An orthopedic surgeon’s down-to-earth, fast-paced, and frequently funny memoir of his residency.
Collins admits he felt like “the dullest scalpel in the drawer” at the start of his time at the Mayo Clinic, he admits. In short, punchy chapters he chronicles his four-year journey from terrified junior resident to skilled chief resident. Although Collins notes that surgeons are not generally known for their introspective qualities (and his memoir reflects that), he nonetheless freely describes the emotions he felt making his first incision into a living body, witnessing his first patient death, and conducting his first solo operation. As he grew in competence, he grew in confidence. Surgeons fix things, and for a time Collins rejoiced in the ability to do that increasingly well. He thrived on the gratitude and admiration of patients whose bones he had set or whose joints he had replaced. But he came to realize that it wasn’t in his power to fix everything, a point made in the stories of a young woman whose cancer could not be halted despite extremely disfiguring surgery and of a boy whose horribly mangled leg Collins failed to save. In other pieces, the surgeon touches on the ethics of the residency system, in which the patient’s right to the best care conflicts with the resident’s need to learn. While much of the action takes place at the Mayo Clinic, Collins also shares his personal life. With his wife producing a baby each year, he had to take a second job as an emergency-room doctor to feed his growing family. One old car after another died, each replaced by an equally aging wreck. The subzero Minnesota winters vied with perennial lack of sleep as worst physical indignity. Throughout, Collins depicts with a born storyteller’s skill the camaraderie among young residents as they journey to medical professionalism. We see them together in and out of the hospital, joshing, competing, and supporting each other.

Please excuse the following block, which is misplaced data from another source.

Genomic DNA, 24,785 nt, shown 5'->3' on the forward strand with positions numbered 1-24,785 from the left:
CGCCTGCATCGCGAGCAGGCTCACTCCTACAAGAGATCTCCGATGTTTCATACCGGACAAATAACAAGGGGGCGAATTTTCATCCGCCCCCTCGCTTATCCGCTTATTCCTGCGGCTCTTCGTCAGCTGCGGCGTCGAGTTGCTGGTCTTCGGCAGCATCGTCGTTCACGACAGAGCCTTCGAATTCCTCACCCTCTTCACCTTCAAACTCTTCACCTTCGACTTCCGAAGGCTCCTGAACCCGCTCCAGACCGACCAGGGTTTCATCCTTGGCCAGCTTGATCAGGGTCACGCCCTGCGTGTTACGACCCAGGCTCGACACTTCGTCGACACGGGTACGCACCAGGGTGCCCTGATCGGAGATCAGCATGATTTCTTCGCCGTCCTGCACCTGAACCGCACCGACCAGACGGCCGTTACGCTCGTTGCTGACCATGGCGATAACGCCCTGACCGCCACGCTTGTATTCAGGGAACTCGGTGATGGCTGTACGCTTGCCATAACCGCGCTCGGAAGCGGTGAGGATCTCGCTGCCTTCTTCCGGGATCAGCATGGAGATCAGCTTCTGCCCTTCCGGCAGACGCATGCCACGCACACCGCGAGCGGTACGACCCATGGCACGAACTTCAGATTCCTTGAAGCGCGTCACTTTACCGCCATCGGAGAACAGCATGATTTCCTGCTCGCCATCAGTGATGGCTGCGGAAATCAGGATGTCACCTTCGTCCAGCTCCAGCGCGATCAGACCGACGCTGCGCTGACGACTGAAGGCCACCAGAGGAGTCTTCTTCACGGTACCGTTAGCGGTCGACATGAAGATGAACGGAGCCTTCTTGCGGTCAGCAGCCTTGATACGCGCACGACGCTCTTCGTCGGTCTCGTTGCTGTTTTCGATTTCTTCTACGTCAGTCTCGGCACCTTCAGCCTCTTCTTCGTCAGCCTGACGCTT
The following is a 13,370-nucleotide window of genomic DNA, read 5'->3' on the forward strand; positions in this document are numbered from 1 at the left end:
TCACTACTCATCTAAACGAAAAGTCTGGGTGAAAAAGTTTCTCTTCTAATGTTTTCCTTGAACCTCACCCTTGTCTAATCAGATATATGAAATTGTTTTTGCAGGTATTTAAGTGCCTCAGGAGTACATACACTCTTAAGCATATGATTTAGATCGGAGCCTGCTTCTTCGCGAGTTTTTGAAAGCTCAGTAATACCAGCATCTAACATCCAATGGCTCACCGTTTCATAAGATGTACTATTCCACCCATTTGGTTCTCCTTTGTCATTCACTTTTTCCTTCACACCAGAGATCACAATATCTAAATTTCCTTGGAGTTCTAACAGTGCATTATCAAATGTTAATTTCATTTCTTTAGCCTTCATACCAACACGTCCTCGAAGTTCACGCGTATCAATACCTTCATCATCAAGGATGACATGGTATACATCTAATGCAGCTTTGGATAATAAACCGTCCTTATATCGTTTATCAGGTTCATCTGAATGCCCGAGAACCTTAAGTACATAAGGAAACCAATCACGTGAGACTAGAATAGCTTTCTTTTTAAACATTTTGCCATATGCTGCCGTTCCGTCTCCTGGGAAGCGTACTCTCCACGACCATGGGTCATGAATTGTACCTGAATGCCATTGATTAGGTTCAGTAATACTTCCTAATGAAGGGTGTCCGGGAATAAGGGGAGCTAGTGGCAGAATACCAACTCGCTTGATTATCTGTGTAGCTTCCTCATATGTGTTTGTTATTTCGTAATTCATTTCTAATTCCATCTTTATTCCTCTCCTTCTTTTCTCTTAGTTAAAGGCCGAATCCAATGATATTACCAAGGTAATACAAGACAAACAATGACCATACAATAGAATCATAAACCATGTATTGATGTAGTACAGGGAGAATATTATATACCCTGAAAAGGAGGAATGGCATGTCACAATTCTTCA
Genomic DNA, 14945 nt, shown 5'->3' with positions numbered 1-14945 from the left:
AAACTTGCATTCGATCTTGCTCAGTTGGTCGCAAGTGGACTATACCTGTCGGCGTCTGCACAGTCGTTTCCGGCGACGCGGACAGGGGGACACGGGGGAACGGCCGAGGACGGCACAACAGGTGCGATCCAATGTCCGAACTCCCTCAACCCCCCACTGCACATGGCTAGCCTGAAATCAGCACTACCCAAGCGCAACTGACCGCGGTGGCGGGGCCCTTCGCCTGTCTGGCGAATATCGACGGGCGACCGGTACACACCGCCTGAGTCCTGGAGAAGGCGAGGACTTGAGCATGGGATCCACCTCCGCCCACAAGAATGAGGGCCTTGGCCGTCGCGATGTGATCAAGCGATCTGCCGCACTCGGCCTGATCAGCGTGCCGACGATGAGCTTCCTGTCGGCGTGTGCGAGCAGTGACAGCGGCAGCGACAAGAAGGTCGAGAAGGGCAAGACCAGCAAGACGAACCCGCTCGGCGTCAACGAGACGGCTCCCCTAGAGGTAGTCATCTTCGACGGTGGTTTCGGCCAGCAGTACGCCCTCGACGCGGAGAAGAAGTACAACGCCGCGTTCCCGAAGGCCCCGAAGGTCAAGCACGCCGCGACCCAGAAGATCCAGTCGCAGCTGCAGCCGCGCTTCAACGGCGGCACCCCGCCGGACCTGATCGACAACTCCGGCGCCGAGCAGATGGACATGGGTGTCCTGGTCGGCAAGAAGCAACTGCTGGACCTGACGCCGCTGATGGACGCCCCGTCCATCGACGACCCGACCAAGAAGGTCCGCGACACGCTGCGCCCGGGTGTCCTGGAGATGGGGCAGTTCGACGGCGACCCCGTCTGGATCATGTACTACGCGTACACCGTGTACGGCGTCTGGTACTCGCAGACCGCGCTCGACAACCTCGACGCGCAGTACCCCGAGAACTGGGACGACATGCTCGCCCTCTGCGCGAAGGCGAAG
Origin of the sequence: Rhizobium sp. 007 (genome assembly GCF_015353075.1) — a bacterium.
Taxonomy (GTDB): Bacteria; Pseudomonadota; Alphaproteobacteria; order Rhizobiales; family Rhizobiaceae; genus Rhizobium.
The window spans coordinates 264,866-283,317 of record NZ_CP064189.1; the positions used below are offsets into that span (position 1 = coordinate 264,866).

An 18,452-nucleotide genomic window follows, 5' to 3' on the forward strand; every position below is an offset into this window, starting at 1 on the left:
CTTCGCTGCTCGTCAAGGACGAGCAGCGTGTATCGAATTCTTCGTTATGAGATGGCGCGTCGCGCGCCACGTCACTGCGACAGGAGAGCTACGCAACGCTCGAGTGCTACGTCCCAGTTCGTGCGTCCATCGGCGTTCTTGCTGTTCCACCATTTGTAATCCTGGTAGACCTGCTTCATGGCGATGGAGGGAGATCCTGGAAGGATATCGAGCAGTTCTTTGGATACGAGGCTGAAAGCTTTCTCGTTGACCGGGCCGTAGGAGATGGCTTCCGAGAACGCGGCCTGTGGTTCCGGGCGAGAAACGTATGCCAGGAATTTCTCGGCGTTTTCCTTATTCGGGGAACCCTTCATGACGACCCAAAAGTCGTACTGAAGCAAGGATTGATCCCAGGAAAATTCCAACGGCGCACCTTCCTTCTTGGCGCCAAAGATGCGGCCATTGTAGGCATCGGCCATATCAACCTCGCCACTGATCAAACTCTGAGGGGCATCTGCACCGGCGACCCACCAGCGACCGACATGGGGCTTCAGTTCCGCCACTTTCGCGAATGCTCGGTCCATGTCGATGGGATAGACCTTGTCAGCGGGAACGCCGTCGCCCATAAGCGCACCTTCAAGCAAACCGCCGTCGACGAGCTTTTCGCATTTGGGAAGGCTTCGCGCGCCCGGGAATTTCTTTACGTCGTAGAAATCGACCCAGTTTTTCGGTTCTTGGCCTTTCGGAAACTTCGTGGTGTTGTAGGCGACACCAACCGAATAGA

Highly animated—and rich in encounters both sad and hilarious.